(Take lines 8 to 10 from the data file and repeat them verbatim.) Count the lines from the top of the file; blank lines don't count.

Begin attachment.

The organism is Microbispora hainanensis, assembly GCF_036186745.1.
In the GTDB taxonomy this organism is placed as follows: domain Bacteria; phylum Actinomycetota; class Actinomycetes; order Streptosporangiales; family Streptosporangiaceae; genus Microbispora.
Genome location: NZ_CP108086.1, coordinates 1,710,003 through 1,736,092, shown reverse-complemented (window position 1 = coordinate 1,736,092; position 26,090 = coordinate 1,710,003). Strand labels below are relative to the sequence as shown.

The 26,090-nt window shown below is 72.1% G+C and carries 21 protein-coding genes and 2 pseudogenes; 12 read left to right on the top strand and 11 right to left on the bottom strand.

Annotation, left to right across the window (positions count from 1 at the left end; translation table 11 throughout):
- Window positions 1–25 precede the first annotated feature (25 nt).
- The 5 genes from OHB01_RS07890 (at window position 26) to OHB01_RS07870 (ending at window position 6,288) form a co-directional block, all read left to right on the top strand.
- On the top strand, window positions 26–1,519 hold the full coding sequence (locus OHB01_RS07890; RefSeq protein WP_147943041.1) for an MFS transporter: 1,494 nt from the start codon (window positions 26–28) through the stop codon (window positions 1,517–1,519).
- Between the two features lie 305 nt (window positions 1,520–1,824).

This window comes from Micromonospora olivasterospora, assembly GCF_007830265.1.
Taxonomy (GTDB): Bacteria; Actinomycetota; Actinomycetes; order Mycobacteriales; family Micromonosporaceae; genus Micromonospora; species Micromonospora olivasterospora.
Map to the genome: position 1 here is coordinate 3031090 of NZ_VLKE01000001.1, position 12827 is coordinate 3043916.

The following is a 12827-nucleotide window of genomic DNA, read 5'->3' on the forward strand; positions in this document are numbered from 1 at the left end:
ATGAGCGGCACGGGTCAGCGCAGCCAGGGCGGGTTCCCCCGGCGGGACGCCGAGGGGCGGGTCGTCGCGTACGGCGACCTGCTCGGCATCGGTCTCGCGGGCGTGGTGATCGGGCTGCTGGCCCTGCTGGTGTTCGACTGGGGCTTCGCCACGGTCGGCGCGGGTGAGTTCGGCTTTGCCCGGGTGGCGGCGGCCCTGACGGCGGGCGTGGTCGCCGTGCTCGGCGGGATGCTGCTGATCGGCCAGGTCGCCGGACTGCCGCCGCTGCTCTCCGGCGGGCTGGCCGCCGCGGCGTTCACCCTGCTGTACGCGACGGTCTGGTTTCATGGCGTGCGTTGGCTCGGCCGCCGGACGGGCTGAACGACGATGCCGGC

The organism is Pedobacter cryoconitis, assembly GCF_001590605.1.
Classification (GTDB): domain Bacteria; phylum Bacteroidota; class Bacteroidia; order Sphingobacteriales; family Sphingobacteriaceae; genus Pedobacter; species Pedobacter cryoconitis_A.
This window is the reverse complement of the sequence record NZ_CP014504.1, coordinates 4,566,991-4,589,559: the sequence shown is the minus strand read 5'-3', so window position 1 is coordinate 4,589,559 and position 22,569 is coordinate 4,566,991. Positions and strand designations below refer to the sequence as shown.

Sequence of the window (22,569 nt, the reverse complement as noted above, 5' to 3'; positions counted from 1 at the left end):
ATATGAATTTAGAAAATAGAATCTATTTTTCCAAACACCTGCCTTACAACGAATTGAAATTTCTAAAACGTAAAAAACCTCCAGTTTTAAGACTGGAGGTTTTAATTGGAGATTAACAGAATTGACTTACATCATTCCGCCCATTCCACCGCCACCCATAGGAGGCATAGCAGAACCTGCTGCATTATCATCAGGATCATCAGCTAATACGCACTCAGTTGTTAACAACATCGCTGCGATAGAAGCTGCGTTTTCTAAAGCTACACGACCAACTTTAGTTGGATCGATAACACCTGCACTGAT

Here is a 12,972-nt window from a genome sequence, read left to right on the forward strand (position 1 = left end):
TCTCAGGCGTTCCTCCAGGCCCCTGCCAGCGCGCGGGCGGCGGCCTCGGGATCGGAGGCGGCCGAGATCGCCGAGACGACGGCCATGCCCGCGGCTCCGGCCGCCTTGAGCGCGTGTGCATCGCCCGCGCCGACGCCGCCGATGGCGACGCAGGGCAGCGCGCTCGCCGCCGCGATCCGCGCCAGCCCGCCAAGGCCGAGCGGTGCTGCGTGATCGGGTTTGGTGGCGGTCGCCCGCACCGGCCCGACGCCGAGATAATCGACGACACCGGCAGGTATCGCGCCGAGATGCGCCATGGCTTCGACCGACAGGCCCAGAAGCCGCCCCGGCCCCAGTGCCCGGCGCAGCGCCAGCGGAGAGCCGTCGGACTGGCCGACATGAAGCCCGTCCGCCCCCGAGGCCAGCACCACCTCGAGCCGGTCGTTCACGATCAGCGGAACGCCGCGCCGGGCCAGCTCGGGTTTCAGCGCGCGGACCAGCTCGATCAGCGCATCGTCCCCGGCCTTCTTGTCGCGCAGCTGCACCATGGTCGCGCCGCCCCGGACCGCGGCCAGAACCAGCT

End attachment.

- On the top strand, window positions 26–1,519 hold the full coding sequence (locus OHB01_RS07890; RefSeq protein WP_147943041.1) for an MFS transporter: 1,494 nt from the start codon (window positions 26–28) through the stop codon (window positions 1,517–1,519).
- Between the two features lie 305 nt (window positions 1,520–1,824).

This window comes from Micromonospora olivasterospora, assembly GCF_007830265.1.